January 24, 2008


Gloria Coates: Symphony No. 15; Cantata da Requiem; Transitions. Vienna Radio Symphony Orchestra conducted by Michael Boder (Symphony); Teri Dunn, soprano, with the Talisker Players, Toronto (Cantata); Ars Nova Ensemble Nuremberg conducted by Werner Heider (Transitions). Naxos. $8.99.

Joe Zawinul: A Musical Portrait. Produced and directed by Mark Kidel. Arthaus Music. $24.99 (DVD).

In modern music, and perhaps especially in modern American music, it is mighty hard to tell where one genre leaves off and another begins. The matter becomes even more complicated as American music is increasingly played in Europe and elsewhere – to the point that the venue for which the music is written seems as much a determining factor in what kind of music to call it as is the structure of the music itself.

Gloria Coates, who will be 70 this year, certainly seems to use traditional “classical” forms, but most of her music does not sound “classical” in any traditional sense. Neither her Symphony No. 15 nor Transitions, both of which have their world première recordings on this new Naxos CD, really lives in the sound world of the concert hall. Both are three-movement works using the forces of a symphony orchestra – indeed, Coates expanded Transitions (1984) into her Symphony No. 4, “Chiaroscuro.” But what unites the works is nothing thematic, harmonic or rhythmic, but what might be called “Gloria glissandos,” of which Coates is inordinately fond and which she uses again and again to create a sonic background that is also, in her music, the foreground. The pervasiveness of these glissandos results in music that always seems to be yearning to go somewhere, but never actually goes there – an unusual sonic world that seems not quite to fit into the concert-hall environment. Coates deliberately includes little bits of classical works in her pieces, although they may be played backward or only in part and are not easily heard: there is a touch of Mozart in her Symphony No. 15 and of Purcell in Transitions. But it is the sonic experience of both works, not their structure, that is likely to please listeners or dismay them.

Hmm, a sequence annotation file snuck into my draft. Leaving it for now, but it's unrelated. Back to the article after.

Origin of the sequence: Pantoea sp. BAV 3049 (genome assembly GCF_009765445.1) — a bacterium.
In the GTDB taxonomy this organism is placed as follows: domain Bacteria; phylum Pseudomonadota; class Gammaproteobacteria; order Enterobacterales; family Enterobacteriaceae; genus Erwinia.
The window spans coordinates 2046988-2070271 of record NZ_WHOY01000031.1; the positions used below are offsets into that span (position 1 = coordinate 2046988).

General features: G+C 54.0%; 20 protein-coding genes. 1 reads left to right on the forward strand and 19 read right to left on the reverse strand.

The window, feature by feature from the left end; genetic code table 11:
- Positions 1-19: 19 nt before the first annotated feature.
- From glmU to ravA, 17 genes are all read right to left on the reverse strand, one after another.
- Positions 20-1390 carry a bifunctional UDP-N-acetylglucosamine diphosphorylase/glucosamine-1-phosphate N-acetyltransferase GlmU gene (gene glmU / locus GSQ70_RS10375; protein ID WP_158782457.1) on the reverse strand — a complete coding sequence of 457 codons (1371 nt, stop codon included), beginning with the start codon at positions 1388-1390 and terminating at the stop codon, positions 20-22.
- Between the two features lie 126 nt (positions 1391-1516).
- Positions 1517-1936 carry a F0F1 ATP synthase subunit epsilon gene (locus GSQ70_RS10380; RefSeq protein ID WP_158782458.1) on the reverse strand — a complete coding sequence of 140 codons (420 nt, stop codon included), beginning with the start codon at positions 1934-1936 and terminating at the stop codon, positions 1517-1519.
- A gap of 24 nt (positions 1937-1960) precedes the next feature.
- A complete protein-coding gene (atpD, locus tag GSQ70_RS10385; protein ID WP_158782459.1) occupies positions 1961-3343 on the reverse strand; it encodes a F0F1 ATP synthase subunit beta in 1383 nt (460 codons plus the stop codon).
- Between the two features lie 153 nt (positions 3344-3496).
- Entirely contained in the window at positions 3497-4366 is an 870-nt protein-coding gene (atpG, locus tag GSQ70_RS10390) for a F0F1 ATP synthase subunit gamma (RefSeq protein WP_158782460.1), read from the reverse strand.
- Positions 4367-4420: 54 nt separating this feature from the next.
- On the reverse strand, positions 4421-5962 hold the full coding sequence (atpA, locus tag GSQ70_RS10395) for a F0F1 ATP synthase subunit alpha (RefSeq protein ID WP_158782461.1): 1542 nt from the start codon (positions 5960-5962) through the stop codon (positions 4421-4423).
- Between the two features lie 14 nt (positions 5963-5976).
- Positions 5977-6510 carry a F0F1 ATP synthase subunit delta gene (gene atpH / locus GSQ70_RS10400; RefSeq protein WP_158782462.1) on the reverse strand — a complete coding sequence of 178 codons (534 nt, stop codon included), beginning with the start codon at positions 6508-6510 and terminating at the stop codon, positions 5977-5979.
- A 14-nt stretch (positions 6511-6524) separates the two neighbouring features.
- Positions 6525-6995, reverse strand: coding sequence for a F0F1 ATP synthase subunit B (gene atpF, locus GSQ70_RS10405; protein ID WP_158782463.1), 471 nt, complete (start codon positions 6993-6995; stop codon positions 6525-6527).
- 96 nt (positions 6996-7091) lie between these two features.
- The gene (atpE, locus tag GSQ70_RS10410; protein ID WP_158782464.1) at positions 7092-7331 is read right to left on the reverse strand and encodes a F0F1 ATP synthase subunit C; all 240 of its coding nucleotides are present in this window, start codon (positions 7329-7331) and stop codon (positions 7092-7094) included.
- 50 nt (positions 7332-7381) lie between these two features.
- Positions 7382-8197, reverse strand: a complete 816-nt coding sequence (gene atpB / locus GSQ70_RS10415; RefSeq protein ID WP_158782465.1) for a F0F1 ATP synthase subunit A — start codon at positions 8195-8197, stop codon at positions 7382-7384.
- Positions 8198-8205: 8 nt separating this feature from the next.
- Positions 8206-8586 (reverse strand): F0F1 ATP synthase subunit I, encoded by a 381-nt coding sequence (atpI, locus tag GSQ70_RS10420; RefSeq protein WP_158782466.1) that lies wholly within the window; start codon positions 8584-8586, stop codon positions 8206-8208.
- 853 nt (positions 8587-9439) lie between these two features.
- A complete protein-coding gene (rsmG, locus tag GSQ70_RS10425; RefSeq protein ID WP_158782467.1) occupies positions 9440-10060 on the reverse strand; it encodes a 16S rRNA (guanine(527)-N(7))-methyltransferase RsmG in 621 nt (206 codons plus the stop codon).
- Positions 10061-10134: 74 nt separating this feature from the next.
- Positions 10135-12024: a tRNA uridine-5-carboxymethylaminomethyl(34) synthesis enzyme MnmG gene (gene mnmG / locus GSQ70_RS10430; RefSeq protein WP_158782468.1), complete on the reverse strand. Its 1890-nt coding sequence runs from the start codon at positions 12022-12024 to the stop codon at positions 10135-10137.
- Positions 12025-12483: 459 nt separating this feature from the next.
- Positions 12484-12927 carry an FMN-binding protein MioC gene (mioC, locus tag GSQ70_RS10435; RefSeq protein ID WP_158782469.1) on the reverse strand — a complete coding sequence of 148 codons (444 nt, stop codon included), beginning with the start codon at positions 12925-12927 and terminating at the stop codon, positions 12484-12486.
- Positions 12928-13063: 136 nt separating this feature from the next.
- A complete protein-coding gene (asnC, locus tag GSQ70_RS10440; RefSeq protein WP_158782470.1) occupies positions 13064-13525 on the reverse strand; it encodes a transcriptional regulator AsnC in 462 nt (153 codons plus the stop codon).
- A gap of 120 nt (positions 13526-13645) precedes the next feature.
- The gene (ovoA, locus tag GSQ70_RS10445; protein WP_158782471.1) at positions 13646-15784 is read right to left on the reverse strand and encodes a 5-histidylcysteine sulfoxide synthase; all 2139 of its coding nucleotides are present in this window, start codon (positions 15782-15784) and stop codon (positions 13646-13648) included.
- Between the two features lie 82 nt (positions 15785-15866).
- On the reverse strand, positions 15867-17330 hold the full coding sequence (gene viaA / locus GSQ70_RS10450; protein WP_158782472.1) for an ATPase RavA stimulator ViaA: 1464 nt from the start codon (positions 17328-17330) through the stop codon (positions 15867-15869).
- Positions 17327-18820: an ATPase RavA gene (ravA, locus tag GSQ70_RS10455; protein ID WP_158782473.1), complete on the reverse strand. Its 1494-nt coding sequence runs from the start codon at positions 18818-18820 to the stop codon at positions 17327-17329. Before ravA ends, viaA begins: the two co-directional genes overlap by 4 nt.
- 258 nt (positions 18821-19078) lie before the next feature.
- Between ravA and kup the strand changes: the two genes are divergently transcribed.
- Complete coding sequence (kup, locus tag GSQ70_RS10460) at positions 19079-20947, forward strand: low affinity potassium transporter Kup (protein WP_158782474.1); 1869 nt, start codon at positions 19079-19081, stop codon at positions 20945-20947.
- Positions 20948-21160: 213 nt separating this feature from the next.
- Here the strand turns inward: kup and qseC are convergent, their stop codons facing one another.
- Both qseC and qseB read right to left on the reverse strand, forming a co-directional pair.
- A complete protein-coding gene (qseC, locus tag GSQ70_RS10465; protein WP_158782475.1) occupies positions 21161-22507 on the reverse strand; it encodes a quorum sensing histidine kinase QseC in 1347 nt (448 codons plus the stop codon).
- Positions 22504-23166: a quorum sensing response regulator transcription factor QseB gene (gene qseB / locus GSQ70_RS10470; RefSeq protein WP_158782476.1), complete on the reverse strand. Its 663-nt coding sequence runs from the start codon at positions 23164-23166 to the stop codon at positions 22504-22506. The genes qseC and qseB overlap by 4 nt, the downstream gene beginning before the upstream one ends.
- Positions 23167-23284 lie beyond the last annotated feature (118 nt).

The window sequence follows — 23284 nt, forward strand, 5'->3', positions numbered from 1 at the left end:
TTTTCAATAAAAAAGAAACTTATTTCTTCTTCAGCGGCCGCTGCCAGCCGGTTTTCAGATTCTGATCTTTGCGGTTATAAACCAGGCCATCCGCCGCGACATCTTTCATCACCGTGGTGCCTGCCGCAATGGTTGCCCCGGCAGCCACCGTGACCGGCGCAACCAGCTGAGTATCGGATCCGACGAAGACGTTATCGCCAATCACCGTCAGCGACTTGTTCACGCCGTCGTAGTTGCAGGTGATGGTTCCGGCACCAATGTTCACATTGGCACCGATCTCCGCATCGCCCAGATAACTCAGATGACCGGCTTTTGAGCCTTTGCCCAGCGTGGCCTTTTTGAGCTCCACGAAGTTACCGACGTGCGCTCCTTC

Coates, born in Wisconsin, has lived in Europe since 1969, and it is interesting that both Symphony No. 15 (written in 2004-5) and Transitions are performed by European ensembles – it is hard not only to tell what sort of music this is but also whether it ought to be called American in the first place. Cantata da Requiem is a live recording, too, but this time from North America, although not the United States. This is fairly early Coates, from 1972, and has a direct emotional appeal and impact that the purely orchestral works on this CD lack. In alternating German and English passages, ordinary people living during World War II contemplate their lives, their world and the meaning of what is occurring. The final, desperately hopeful thought – that a future of peace could mean that “all these sorrows were not in vain” – erupts with affirmative tonality that is immensely striking and tremendously moving. The work’s musical genre becomes thoroughly irrelevant.

Jazz is considered the quintessential American musical form, but it is interesting that Mark Kidel’s documentary, Joe Zawinul: A Musical Portrait, features a performance by the Zawinul Syndicate at The Point in Cardiff, Wales. Zawinul’s contributions to music are undoubted, but as with Coates, it is hard to know exactly how to classify what he produced. Coates works more or less in classical forms and Zawinul – who died last September – worked more or less in jazz. But his music is usually, and more accurately, described with such words as jazz fusion incorporating electric keyboard and synth. The visceral appeal of this music is in the end what matters, and that it certainly has, as Kidel’s thoughtful documentary shows. Kidel is fond of getting close to Zawinul and the others shown on this DVD, including Sabine Kabongo (vocals), Nathaniel Townsley III (drums), Amit Chatterjee (guitar), Linley Marthe (bass) and Manolo Badrena (percussion). This gives the film both immediacy and intensity, nicely complementing the improvisational feel of the musicians’ performances and especially the flair that Zawinul brought to the keyboard both as composer and as player. Zawinul’s music is not aimed at the concert hall, and its intimacy makes it somewhat far-fetched to imagine it being played there. But given the blurring of boundaries in modern American music, anything is possible. That is one message that both Coates and Zawinul convey forcefully.

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